Liberty Media says it has reached an agreement to buy the Formula One auto-racing franchise for $4.4 billion.
As NPR's Yuki Noguchi tells our Newscast unit, the U.S. cable giant "has been on a buying spree, and this acquisition bolsters its sports offerings." Here's more from Yuki:
"Liberty Media is part of the growing media empire controlled by cable-TV pioneer and billionaire John Malone. Malone's properties expanded in the last year to include Time Warner Cable.
"His Discovery Communications and Liberty Global have also been expanding geographically and into more sports-focused programming, where much of the cable-related advertising money is made. And that is where Formula One fits in with Liberty Media. The franchise makes money through TV rights, sponsorships and deals with teams."
Liberty is acquiring the franchise from CVC Capital Partners, "a private equity firm that purchased London-based Formula One a decade ago," Yuki reports.
Liberty says it has already acquired "an 18.7% minority stake in Formula One for $746 million," paid in cash. Liberty says expects to complete the deal by acquiring 100 percent of the shares of Formula One's parent company, Delta Topco, by the first quarter of 2017.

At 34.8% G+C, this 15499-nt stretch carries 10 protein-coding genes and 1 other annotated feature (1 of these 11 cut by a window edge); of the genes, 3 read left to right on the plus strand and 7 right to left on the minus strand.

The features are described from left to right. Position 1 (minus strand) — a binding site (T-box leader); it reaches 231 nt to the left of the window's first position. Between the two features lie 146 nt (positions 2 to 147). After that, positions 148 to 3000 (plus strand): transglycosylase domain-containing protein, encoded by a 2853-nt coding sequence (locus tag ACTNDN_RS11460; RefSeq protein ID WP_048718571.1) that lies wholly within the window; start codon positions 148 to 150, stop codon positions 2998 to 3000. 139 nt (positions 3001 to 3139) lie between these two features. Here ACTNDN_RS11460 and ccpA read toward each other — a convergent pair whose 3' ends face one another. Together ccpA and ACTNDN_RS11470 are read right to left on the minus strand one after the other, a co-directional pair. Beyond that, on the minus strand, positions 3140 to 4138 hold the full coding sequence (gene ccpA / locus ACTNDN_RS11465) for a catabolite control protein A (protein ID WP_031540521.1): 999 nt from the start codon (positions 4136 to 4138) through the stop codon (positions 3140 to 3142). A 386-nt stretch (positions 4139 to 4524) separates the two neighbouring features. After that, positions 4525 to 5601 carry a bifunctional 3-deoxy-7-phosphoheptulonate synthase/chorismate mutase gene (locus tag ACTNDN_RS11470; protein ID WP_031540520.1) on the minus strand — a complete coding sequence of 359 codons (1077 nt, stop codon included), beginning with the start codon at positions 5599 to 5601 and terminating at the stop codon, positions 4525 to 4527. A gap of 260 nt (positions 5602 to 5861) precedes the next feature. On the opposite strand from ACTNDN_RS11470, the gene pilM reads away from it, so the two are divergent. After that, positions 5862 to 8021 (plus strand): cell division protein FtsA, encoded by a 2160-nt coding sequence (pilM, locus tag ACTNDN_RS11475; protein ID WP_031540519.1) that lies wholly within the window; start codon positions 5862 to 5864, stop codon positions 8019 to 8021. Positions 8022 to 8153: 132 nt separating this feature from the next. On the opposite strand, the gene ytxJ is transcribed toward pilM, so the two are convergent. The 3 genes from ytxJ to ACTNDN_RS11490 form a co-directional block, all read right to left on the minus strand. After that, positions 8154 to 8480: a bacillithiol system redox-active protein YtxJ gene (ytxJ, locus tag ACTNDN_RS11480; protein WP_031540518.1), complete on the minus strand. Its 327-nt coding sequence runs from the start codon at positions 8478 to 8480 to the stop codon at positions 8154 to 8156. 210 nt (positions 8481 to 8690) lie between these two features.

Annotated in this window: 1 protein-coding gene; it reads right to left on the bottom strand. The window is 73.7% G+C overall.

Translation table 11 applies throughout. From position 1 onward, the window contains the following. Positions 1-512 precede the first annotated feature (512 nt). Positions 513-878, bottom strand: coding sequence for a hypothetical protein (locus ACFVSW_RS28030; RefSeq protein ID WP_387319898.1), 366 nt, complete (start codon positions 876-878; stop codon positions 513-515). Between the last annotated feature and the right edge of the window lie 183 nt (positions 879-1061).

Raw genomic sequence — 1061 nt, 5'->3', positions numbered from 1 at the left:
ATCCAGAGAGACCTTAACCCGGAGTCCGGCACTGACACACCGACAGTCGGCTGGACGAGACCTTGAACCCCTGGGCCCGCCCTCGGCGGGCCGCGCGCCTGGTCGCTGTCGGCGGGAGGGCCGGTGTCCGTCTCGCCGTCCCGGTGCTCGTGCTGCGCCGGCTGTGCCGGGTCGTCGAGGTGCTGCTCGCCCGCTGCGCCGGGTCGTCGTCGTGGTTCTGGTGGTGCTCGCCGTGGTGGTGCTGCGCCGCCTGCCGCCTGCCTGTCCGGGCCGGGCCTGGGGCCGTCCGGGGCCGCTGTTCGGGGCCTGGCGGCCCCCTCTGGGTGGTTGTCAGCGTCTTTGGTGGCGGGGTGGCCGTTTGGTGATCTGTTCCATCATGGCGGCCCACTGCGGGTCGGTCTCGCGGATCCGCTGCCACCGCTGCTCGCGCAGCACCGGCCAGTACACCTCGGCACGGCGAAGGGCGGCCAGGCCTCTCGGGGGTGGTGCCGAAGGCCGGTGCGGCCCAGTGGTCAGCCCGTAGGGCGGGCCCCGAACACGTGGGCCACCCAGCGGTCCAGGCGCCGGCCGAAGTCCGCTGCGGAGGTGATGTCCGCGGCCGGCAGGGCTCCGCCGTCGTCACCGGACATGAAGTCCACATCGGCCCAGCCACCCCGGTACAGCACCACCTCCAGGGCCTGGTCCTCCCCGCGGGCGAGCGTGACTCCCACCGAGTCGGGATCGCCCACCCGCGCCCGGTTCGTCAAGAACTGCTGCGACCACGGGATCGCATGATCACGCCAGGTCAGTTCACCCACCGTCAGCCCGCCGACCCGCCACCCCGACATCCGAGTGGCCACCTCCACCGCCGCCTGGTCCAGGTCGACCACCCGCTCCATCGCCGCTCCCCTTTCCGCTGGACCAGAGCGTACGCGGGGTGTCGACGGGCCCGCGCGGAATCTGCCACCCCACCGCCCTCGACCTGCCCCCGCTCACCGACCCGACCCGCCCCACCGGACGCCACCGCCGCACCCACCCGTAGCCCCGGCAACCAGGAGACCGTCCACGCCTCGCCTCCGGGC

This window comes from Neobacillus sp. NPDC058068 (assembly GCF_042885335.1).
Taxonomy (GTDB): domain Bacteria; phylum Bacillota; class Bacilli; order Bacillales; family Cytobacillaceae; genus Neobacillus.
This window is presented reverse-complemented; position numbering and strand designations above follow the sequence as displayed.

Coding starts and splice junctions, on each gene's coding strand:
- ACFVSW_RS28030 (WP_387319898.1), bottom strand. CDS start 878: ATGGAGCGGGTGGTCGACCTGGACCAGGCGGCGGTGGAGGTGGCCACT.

The cable giant has said it sees an opening to expand Formula One's digital offerings. As Bloomberg reports, Liberty Media's CEO called Formula One's digital operations "underdeveloped" in a conference call and said "that the company would look to harness technologies like virtual reality and video games in an effort to develop the fan base and generate new sources of revenue."
Chase Carey, formerly with 21st Century Fox, will be the new chairman of Formula One. "There's interest in this sport around the world," Carey said in a conference call, according to Bloomberg. "We want to continue to intelligently explore the opportunities to continue to grow it."
Formula One's longtime CEO, Bernie Ecclestone, will continue in that role. As Reuters reports, the "controversial figure" has "transformed the sport into one of the world's richest." But at the same time, the wire service writes, he has "not groomed a successor and critics have accused him of holding back the sport thorough a failure to embrace fully new media or the digital marketplace."